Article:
At first glance, the gathering could be mistaken for some kind of a multigenerational, intramural sports event. The same kind of anticipatory energy runs through the crowd, calf muscles subtly flexed as the rules and positions are explained one more time. Only the aprons give it away: This group isn’t learning last-minute tactics for some obscure sports game. We’re volunteers prepping for the lunch rush at the largest soup kitchen in Maryland.
Given that Our Daily Bread’s hot meal program serves anywhere between 500 and 800 people every day, that pre-meet atmosphere is not unwarranted. With the exception of the two hired coordinators who are corralling us into action, the kitchen is staffed almost entirely by volunteers.
Since 1981, Catholic Charities has fed people at Our Daily Bread, an enormous building tucked between the somewhat grim surroundings of the I-83 overpass and a barbed-wired Correctional Center. The soup kitchen is open 365 days a year, no exceptions, which partially accounts for the huge numbers of people it serves. The meal program isn’t the only resource within these walls, though. Our Daily Bread is a comprehensive resource center for the poor, with a whole array of unemployment, education, referral and emergency services combined in one large building.
Today, I’m just here to work the soup kitchen. Coming in through the big front doors, I am immediately given an apron and directed toward the main hall, where I join the throng of people.
“The dining area is divided into four quadrants,” explains Hannah, a perky blond Texan here on an AmeriCorps grant. “Teams of six people will work each quadrant: a server, a runner, a cleaner, a bread person, a tea person and a water person. The server is essentially your team captain: if you have any questions or problems, go to them first. If everyone sticks to their positions, the two-hour lunch rush should go smoothly. If you have any questions or issues, let us know. Chances are, we’ve seen it all.”
The teamlike efficiency is necessary to keep the turnover of volunteers working smoothly together. It’s also fun and energizing. People get really into it.
“Bob,” my team leader in the “blue quadrant” of the dining room, clucks over the five of us like a mother hen, readjusting our name tags and going over our individual jobs again. I’d guess his age to be around 70; he wastes no time in telling me all about his kids. “That’s my wife over there,” he tells me, pointing across the room. A tiny woman with curly white hair waves before disappearing again behind the enormous breadbasket she’s carrying.
The volunteers, as at other soup kitchens I’ve been to, are mostly older folks: Retirees form the backbone of the volunteer work forces. Small packs of high school students come in fairly regularly to log the hours required for them to graduate. One person is here, he tells me, on a community service sentence.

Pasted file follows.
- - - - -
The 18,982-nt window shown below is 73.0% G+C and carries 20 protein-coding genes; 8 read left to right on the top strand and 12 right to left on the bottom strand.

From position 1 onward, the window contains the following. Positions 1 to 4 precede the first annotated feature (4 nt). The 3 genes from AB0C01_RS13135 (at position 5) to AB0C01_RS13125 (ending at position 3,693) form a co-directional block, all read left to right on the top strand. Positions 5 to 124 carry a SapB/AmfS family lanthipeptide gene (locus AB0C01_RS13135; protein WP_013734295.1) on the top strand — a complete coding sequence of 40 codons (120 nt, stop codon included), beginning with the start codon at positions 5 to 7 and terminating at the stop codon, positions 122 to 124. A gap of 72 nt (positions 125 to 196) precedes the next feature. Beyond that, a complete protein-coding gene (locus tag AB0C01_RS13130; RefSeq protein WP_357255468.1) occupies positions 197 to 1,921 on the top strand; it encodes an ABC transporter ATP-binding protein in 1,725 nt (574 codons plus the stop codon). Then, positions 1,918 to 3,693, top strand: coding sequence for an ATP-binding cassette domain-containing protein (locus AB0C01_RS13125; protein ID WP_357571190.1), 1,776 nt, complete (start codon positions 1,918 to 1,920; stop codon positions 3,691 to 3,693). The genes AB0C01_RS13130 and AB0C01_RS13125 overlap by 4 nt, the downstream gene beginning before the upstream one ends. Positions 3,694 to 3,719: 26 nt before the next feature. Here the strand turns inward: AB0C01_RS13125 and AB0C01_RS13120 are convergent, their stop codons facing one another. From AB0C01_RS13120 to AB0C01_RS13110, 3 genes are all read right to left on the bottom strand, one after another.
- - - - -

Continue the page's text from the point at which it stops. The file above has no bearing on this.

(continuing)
I’m impressed that an operation this large is almost entirely volunteer- and donation-run. At least 30 people are needed for the lunch rush — volunteers on the floor, doing dishes and making up plates of food. I ask the other coordinator, Aaron, whether more people began volunteering with the recent wave of unemployment. “A few people, yeah, sure,” he tells me. “But it’s not been substantial. Mostly we just get people who routinely have free time from 9 to 1 on a weekday. Not too many of those. A few self-employed people, and a whole lot of retired parishioners.
“Just to give you an idea of who the people are that we serve and what they are dealing with,” Aaron says, “about 30 percent of the clients are homeless. Thirty percent are struggling with mental illness, and 30 percent struggle with substance abuse.
“We ask volunteers to call everyone sir or ma’am. We’re not here to change people — we don’t have the power to do that over lunch. We’re here to offer them a place of respect and dignity. If they’re ready and want change in their lives, they can find a supportive environment with us.”
To my surprise, the two-hour shift flies by. As I go from table to table, offering people the selection of donated, day-old bread, at least a dozen ask me to look for the softest bread I can find. “I don’t have any teeth. Are you sure you don’t have any Wonder Bread, or something soft?” I can’t imagine searching for my next meal with the added difficulty of major dental problems.
At 12:30 p.m., we close the doors. Food is put away, places are cleaned, and slowly, the hall empties. Volunteers gather to eat the leftovers, standing and sitting around the kitchen with our own plates.
Before I leave, I talk to the man doing mandatory community service again. “This felt really good,” he said. “It really puts things in perspective, seeing this place. I’m supposed to do this three more times — 16 hours in all — but I think I’d like to come in after. Just for fun.”
Meg Adams, who grew up in Holden and graduated from John Bapst Memorial High School in Bangor and Vassar College in New York, shares her experiences with readers each Friday. She may be reached at firstname.lastname@example.org